For those of you who are into science and math (BLESS YOU), this will hopefully be an interesting and maybe even exciting section on the Scientific Revolution. For the rest of you, I promise your science and math teachers have not hijacked this class and all will be returned to normal shortly.
Remember Martin Luther who started the Protestant Reformation? Well, he wasn’t the only one at that time who was sharing ideas that challenged the status quo and his wasn’t the only movement that benefited from the new-fangled machine called the printing press. Throughout the Middle Ages (1100 ~ 1350), it wasn’t like no one ever thought about how things worked in the world around them. In fact, there were philosophers (aka thinkers) at the time who actually constructed a model of the universe. It’s just that they referred alllllllllll the waayyyyyy back (hundreds and hundreds of years) to ancient thinkers for their views. They accepted the geocentric theory of Aristotle and Ptolemy (oh, and of the Church) stating that the earth was the center of the universe and that the sun, moon, and planets rotated around it. Cute, I know. Lucky for us and scientists everywhere, a Polish dude named Nicolaus Copernicus thought maybe 2,000 years was long enough to wait for a new idea. And after 30 years of research, he came to the scandalous conclusion that the sun was the real star (haha, star…get it?) and center of the universe. This new heliocentric (sun-centered) theory was such an outrageous notion that Copernicus hesitated to share it with the general public. In 1543, he was finally convinced to publish his book, which explained the concept that the earth rotated on its axis around the sun and the moon orbited earth. Legend has it that he was very sick when the book was finally finished, but he awakened from a coma, saw the final product, and promptly died. A bit dramatic, don’t you think?
About 60 years later, a Danish astronomer named Johannes Kepler used direct observation to further confirm the heliocentric theory. Kepler may have been jealous that Copernicus got credit for dismantling the geocentric theory of the universe (because really, it has a nice ring to it), but he didn’t let that stop him from making history himself. He pointed out that Copernicus wasn’t 100% accurate in thinking that the planets orbited the sun in a perfectly circular fashion. Nope, Kepler claimed that they were actually elliptical (egg shaped) orbits. Take that, Copernicus! (Oh, you’re dead? My bad.)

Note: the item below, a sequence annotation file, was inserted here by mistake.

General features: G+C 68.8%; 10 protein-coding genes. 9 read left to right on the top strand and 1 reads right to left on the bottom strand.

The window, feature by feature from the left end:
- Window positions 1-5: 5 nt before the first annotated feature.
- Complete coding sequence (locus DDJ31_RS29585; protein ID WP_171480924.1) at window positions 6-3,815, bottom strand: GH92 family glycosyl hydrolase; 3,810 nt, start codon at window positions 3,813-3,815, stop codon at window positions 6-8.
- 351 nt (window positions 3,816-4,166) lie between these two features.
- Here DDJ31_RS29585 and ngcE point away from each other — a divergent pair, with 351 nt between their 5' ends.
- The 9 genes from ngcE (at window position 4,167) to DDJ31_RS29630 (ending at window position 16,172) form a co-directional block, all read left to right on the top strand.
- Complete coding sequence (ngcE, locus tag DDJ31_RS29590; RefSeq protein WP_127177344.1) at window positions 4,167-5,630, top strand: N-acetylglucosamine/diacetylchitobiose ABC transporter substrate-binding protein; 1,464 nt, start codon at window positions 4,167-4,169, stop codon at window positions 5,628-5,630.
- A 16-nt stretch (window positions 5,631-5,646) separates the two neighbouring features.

As a teenager studying medicine, Galileo Galilei realized that Aristotle was wrong about pendulums, finding that each swing took the same amount of time as the rest (while Aristotle had taught that a pendulum swings more slowly as it gets closer to its resting place). While we may not be feeling the excitement, it IS pretty impressive to imagine a 17-year-old being the first to discover that one of the most well-known, ancient Greek philosophers and scientists was wrong. Next, Galileo designed a string pendulum to help doctors take a patient’s pulse. At this point, he switched from medicine to math and then became a professor of mathematics at the University of Pisa at the age of 25. Show off. While professoring, he challenged another theory of Aristotle and concluded that falling objects fall at the same rate of speed. Aristotle (the bumbling idiot that he was) thought heavier objects fell faster than lighter objects. (I’ll be honest, I might’ve thought that too.) To top it all off, Galileo later built himself a telescope and showed the people of Venice that it could see ships 50 miles offshore. He kept at it and developed more and more powerful telescopes, eventually building one that could make objects appear 30 times closer and 1,000 times larger. GAME CHANGER. With this nifty device, Galileo discovered that Jupiter had four moons, the sun had spots, and that the earth’s moon did not have a smooth surface.
As we saw with Luther, the Church is not always excited to welcome new ideas. And Galileo’s discoveries directly contradicted the Church’s concept of the universe (with earth and humans at the center and with stars and planets made of perfect pure, smooth, eternal substances). And like the case with Luther, the Church made a bit of a stink about it. Galileo’s ideas were banned in 1616 and then, in 1633, he was threatened with torture before finally signing a confession taking them back and calling the heliocentric theory of Copernicus false.
The thing about ideas is that once they are out there, there’s really no taking them back. Even though Galileo was kept under house arrest until he died and had renounced his ideas, that didn’t keep them from spreading.